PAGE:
Yesterday morning, I went out to give it a try.  The tube glazing that I thought would be so easy wasn't, so the painter let me try some of the stuff that comes in a tub.  "Roll it in your hand into a long strand," he said, "then push in between the frame and the window like this.  Once you've got it in there, take this tool (the five-in-one I bought was not the correct tool) and flatten like this, then push it in and pull it down.  See?"

Oh, yea, I said.  The painter went back to what he was doing and told me to practice on a few panes.  I rolled the glaze between my palms just like he had shown me, then I pushed it into place between the window and the pane, then I took the tool and pushed in and pulled down.  The glazing rolled up and off the window as I pulled.  Shit.  Wash, rinse, spin, repeat.  I couldn't do it.

I've made a financial deal with the painter, and now he will do it.  I don't think he is very happy, though.

I don't want to do any more work this summer.  I've cowboy'ed out.  I'm ready for the Bohemian life again of reading and drinking and trying to be creative.  I like these working fellows fine.  I'm just not cut out to be one.  God had other plans for me. . . in his infinite wisdom.  I am more like the sweetheart of the rodeo.

Speaking of which. . . the Senate has approved a bill to draft women into the military (link).  There you go.  Let men be men and women be men and I'll be the sweetheart of the rodeo.  That's a Groucho Marx line, I think.  Look it up.

Today I have early factory meetings, so I must giddy up and go.  Time to be an obedient little buckaroo.  Somehow I've got to pay for all this shit.

Tuesday, June 14, 2016

Visual Relief



I looked at the footage we shot at the rodeo.  It is good.  Big relief there.  Now the long hours of editing.

I have other long hours, too.  The painter told me that the windows in the bedroom were not glazed, that whoever painted my house last time had just painted them.  The price he gave me for painting the house did not include glazing these windows which will take a couple of days.

Guess who will be glazing the windows.

I am tired and don't want to do anything.  But I will be out there this weekend with a putty knife and a bunch of glazing.  It will take me forever.

The fellows I shot the rodeo with looked at my b-roll footage yesterday.  They were stunned, they said.  The images looked like stills.

"That's what I do," I happily told them.  "I was making photographs that moved."

I just want to be a visual storyteller.  It is thrilling.  Give me some cameras and recorders and notebooks and let me go free.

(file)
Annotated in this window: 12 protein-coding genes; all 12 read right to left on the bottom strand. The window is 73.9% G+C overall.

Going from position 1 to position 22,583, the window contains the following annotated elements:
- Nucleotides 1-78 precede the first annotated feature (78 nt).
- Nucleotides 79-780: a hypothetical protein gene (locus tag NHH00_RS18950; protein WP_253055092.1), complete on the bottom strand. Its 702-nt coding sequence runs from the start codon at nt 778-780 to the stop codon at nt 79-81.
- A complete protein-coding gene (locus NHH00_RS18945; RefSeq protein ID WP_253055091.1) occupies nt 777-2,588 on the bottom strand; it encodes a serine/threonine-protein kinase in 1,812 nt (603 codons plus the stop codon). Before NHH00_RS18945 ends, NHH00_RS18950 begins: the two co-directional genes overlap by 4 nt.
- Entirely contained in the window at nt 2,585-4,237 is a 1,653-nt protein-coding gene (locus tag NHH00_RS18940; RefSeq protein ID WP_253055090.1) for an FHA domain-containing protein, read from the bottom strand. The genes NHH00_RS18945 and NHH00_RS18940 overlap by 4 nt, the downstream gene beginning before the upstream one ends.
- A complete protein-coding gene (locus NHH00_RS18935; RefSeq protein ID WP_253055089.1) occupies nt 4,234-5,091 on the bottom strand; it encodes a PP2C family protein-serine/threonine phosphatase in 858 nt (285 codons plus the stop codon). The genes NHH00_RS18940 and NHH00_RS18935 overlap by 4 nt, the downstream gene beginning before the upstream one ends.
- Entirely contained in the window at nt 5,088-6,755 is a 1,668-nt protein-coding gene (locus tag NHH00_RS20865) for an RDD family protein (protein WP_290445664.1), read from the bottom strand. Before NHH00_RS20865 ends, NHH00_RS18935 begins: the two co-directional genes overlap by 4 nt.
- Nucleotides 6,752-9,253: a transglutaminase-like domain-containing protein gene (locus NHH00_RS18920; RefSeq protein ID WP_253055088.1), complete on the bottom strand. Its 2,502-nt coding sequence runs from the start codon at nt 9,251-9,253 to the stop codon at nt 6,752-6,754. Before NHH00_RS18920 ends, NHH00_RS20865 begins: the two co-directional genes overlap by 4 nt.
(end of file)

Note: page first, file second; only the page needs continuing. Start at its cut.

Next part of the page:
I'm glad I've pushed the pause button on my Orlando shooting reactions.  Many of the things people first thought they knew are wrong.  People are going to be in a position of trying to justify their first reactions.  Arguments will get all twisted up.

I do have one reaction that I will share, though, because it is something I've always thought and said.  You can't disenfranchise people without getting a bad reaction.  Give people a stake in the culture, in the economics of it, and they will help preserve it out of self-interest if nothing else.  But keep people on the outside and don't give them a stake in things, and they are going to fuck you up and take your shit eventually.

That doesn't explain the shooting, though.  There will be plenty of others who will try doing that.

Monday, June 13, 2016

The National Debate



Everything stops for a bit.  A madman with guns.  Victims.  I hope nobody I know was there, but that is a selfish response.  People call.  "I just wanted to make sure that all my friends were safe."  Putting yourself into the event, having some part in it, so to speak.  My response to it is pretty reactionary.  We either change the constitution or we don't.  Ban both guns and religion and see how that works out.  They are a terrible combination.  Having the best weapons in the place will give you a big advantage.  Just ask Native Americans.  That's why we have the largest military budget in the world.

I've written a lot of stuff here that I have just deleted.  Immediate responses are usually a mistake.

Everything stops for a bit.  I'll just press pause.

Sunday, June 12, 2016

Cowboys and Villains



Another night at the rodeo.  Another night not shooting portraits with film cameras.  When you are doing one thing, you can't do another.  Again, it was all video.